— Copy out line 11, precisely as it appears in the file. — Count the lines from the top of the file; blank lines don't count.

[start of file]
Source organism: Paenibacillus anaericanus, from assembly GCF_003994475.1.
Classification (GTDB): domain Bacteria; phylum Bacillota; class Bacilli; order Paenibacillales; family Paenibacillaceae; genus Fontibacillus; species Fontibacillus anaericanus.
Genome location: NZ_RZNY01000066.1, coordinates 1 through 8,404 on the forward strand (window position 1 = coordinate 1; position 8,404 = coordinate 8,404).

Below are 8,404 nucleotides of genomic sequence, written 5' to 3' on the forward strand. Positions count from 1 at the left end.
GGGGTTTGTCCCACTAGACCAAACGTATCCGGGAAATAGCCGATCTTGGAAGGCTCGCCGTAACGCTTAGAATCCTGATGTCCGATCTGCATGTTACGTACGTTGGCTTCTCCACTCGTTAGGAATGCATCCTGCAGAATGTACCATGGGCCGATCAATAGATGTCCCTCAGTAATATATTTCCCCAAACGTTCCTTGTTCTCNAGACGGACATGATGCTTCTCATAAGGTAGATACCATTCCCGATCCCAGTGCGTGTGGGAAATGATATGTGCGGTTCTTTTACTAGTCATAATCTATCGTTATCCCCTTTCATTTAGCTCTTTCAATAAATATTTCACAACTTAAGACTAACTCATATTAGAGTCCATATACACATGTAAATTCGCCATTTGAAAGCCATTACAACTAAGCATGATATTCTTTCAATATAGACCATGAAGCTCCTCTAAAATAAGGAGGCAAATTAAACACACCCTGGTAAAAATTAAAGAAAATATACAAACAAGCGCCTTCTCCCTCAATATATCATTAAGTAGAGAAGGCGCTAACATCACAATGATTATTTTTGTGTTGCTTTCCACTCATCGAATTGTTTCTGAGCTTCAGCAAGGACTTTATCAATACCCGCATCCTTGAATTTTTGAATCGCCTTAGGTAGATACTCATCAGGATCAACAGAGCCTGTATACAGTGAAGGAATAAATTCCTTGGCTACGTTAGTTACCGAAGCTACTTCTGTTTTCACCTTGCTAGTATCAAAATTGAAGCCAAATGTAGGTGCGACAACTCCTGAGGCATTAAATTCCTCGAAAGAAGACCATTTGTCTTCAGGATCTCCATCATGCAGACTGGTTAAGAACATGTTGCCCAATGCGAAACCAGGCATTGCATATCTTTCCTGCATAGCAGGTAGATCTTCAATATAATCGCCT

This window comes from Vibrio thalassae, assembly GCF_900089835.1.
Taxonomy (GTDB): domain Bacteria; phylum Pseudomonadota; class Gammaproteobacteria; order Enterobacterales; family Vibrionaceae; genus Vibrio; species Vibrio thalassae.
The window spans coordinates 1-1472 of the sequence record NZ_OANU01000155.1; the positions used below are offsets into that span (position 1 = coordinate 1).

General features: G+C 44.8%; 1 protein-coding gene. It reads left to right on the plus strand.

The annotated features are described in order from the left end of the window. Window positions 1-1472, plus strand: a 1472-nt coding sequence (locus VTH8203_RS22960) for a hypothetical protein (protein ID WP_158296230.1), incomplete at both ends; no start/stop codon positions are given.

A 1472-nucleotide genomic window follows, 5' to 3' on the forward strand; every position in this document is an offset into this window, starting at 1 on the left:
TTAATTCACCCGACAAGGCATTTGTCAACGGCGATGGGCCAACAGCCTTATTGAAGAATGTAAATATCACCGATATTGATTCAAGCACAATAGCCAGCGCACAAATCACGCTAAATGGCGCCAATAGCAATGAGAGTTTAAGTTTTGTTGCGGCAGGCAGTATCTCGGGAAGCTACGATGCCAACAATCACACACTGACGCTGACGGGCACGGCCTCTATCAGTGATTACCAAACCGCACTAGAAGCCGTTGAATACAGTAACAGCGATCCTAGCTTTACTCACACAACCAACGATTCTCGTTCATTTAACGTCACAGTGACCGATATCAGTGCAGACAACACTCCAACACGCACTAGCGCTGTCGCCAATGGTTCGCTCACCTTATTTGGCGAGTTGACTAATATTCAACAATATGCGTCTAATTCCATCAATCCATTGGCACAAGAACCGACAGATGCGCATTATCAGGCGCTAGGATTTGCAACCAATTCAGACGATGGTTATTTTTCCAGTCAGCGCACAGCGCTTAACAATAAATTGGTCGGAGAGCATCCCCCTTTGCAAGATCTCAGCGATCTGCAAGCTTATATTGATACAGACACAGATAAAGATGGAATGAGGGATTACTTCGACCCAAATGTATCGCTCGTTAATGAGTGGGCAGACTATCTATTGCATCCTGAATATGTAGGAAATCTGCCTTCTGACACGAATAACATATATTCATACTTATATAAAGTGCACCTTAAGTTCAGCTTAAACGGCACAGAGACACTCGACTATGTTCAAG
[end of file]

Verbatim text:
A 1472-nucleotide genomic window follows, 5' to 3' on the forward strand; every position in this document is an offset into this window, starting at 1 on the left: